D-CritMonica Nelson, "Edible Flowers"

Fri, May 27, 12:30pm

In Edible Flowers: How, Why, and When We Eat Flowers, designer and writer Monica Nelson combines practical information, cultural history, personal narrative, and stunning photography into a portable primer. Organized alphabetically by the featured flowers’ common names, the book spotlights little-known stories and detailed facts about more than 100 blooms from acacia to zinnia, with original essays by an array of cultural producers, including curator Alexandra Cunningham Cameron, artist Laila Gohar, writer Julia Sherman, and vegan chef and activist Tara Thomas, among other contributors.

Join us for a conversation between D-Crit alum Monica Nelson and faculty member Jennifer Kabat, as they explore questions posed in the title of Nelson’s beautiful new book.

Monica Nelson is a writer and graphic designer in New York. She has developed strategic visual narratives for publications, cultural institutions, and brands, among them Gap, Kate Spade, and Levis, working with over 100 photographers—some emerging, some Magnum. She was the founding creative and photo director of Wilder Quarterly, which fostered a floral-drenched view of the natural world. She is a graduate of the MA Design Research, Writing and Criticism program at the School of Visual Arts (2019).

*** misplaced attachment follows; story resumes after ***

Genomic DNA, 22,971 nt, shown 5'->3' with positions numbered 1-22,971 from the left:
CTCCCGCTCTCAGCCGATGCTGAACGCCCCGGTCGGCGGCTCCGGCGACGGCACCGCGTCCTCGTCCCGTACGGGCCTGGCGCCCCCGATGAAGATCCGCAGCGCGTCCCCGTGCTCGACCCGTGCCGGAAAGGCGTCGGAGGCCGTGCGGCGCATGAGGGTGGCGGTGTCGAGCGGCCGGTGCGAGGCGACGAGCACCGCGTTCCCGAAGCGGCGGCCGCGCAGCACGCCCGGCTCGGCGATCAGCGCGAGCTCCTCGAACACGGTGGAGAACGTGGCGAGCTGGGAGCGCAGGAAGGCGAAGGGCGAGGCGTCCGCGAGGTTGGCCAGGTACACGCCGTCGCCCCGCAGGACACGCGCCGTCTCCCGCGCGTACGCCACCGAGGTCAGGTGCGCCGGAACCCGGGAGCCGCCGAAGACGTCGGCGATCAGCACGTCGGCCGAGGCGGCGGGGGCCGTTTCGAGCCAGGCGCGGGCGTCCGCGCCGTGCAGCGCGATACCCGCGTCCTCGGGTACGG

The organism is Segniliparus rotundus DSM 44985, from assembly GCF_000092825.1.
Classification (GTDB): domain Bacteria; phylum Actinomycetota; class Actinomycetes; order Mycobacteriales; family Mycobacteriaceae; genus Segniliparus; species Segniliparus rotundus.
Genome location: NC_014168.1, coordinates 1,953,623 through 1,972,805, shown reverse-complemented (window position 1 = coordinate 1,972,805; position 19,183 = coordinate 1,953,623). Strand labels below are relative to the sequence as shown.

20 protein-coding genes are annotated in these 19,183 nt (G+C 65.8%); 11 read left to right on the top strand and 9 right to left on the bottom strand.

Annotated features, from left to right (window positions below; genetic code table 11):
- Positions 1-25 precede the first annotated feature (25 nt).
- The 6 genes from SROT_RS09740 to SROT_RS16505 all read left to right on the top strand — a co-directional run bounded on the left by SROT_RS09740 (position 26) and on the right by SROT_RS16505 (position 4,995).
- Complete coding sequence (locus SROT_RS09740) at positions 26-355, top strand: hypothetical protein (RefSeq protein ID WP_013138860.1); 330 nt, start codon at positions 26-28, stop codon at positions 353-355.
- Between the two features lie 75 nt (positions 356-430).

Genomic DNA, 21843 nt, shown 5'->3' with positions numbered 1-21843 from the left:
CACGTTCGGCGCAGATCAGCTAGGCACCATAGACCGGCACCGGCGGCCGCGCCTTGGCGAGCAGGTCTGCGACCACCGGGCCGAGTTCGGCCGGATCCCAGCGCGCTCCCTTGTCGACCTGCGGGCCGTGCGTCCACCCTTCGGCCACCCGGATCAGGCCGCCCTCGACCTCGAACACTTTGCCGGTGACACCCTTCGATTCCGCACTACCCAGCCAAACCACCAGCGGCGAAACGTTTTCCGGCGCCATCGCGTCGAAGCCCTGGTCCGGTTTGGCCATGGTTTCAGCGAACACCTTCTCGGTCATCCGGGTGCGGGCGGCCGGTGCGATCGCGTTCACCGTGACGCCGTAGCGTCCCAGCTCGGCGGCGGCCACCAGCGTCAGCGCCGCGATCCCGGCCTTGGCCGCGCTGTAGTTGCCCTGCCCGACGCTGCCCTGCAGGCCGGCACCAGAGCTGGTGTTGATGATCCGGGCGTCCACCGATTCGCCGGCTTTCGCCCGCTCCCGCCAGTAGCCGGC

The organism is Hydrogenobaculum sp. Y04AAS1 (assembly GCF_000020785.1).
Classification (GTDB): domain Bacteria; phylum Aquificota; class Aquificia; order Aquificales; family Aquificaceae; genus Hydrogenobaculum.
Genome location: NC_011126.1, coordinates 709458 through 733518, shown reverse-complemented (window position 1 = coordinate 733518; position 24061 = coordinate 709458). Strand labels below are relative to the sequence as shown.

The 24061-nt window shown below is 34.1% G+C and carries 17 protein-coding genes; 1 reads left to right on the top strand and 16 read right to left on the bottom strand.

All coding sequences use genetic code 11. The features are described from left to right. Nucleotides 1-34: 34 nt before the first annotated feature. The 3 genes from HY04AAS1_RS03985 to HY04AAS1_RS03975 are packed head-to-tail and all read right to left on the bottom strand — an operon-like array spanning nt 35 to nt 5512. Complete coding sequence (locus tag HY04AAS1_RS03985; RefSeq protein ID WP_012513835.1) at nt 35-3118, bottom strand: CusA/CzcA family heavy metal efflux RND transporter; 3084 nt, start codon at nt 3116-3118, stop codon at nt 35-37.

Jennifer Kabat’s essays have been included in Best American Essays, Granta, Frieze, BOMB, Harper’s, McSweeney’s, the Believer, Virginia Quarterly Review, the New York Review of Books, and the White Review. She’s been awarded a Warhol Foundation Arts Writers Grant for her criticism. She often collaborates with artists, most recently Marlene McCarty and Kate Newby and her writing has been included in exhibitions at the Poor Farm (Waupaca, Wi); Arnolfini (Bristol UK) and Index (Stockholm, Sweden). An apprentice herbalist, she lives in rural upstate New York, teaches at the New School and SVA, and serves on her volunteer fire department. She was recently awarded a Silvers Foundation Grant, and is currently working on a memoir on time and socialist uprisings.